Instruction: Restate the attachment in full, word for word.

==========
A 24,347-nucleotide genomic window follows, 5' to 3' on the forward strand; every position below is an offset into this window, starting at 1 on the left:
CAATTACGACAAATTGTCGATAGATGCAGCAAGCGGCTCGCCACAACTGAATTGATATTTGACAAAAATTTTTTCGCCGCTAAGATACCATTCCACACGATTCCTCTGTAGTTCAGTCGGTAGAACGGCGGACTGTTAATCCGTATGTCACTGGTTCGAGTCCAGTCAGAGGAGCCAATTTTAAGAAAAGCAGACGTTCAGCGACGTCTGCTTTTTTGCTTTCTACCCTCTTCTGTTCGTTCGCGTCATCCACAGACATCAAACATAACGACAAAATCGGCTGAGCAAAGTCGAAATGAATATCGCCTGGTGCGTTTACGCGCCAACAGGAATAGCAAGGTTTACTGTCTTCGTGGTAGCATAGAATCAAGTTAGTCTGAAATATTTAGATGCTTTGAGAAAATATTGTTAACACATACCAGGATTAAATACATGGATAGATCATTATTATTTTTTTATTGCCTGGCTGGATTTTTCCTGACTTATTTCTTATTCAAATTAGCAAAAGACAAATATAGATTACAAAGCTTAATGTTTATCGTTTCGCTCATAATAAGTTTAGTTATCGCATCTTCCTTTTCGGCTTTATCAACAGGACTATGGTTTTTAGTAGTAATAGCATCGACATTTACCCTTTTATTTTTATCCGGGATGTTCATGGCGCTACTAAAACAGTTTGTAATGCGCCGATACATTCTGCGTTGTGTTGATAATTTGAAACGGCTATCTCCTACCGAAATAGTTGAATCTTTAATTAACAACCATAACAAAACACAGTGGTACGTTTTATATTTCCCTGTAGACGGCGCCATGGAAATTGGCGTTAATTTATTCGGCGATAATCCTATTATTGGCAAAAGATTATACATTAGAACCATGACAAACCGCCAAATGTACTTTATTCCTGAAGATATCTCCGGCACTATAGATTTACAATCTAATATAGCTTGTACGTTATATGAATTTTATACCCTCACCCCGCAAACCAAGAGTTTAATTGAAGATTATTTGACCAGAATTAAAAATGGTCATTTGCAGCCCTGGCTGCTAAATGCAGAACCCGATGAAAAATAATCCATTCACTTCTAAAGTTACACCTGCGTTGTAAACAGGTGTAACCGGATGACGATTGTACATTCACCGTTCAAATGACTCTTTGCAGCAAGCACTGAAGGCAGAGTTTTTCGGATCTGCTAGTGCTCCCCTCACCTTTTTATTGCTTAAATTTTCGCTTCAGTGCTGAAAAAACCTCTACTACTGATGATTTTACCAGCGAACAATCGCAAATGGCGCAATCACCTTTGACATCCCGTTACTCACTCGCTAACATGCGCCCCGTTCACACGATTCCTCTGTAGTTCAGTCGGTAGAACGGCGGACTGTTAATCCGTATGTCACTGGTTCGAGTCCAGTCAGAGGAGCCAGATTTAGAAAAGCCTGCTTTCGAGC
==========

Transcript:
A 24,347-nucleotide genomic window follows, 5' to 3' on the forward strand; every position below is an offset into this window, starting at 1 on the left:
CAATTACGACAAATTGTCGATAGATGCAGCAAGCGGCTCGCCACAACTGAATTGATATTTGACAAAAATTTTTTCGCCGCTAAGATACCATTCCACACGATTCCTCTGTAGTTCAGTCGGTAGAACGGCGGACTGTTAATCCGTATGTCACTGGTTCGAGTCCAGTCAGAGGAGCCAATTTTAAGAAAAGCAGACGTTCAGCGACGTCTGCTTTTTTGCTTTCTACCCTCTTCTGTTCGTTCGCGTCATCCACAGACATCAAACATAACGACAAAATCGGCTGAGCAAAGTCGAAATGAATATCGCCTGGTGCGTTTACGCGCCAACAGGAATAGCAAGGTTTACTGTCTTCGTGGTAGCATAGAATCAAGTTAGTCTGAAATATTTAGATGCTTTGAGAAAATATTGTTAACACATACCAGGATTAAATACATGGATAGATCATTATTATTTTTTTATTGCCTGGCTGGATTTTTCCTGACTTATTTCTTATTCAAATTAGCAAAAGACAAATATAGATTACAAAGCTTAATGTTTATCGTTTCGCTCATAATAAGTTTAGTTATCGCATCTTCCTTTTCGGCTTTATCAACAGGACTATGGTTTTTAGTAGTAATAGCATCGACATTTACCCTTTTATTTTTATCCGGGATGTTCATGGCGCTACTAAAACAGTTTGTAATGCGCCGATACATTCTGCGTTGTGTTGATAATTTGAAACGGCTATCTCCTACCGAAATAGTTGAATCTTTAATTAACAACCATAACAAAACACAGTGGTACGTTTTATATTTCCCTGTAGACGGCGCCATGGAAATTGGCGTTAATTTATTCGGCGATAATCCTATTATTGGCAAAAGATTATACATTAGAACCATGACAAACCGCCAAATGTACTTTATTCCTGAAGATATCTCCGGCACTATAGATTTACAATCTAATATAGCTTGTACGTTATATGAATTTTATACCCTCACCCCGCAAACCAAGAGTTTAATTGAAGATTATTTGACCAGAATTAAAAATGGTCATTTGCAGCCCTGGCTGCTAAATGCAGAACCCGATGAAAAATAATCCATTCACTTCTAAAGTTACACCTGCGTTGTAAACAGGTGTAACCGGATGACGATTGTACATTCACCGTTCAAATGACTCTTTGCAGCAAGCACTGAAGGCAGAGTTTTTCGGATCTGCTAGTGCTCCCCTCACCTTTTTATTGCTTAAATTTTCGCTTCAGTGCTGAAAAAACCTCTACTACTGATGATTTTACCAGCGAACAATCGCAAATGGCGCAATCACCTTTGACATCCCGTTACTCACTCGCTAACATGCGCCCCGTTCACACGATTCCTCTGTAGTTCAGTCGGTAGAACGGCGGACTGTTAATCCGTATGTCACTGGTTCGAGTCCAGTCAGAGGAGCCAGATTTAGAAAAGCCTGCTTTCGAGC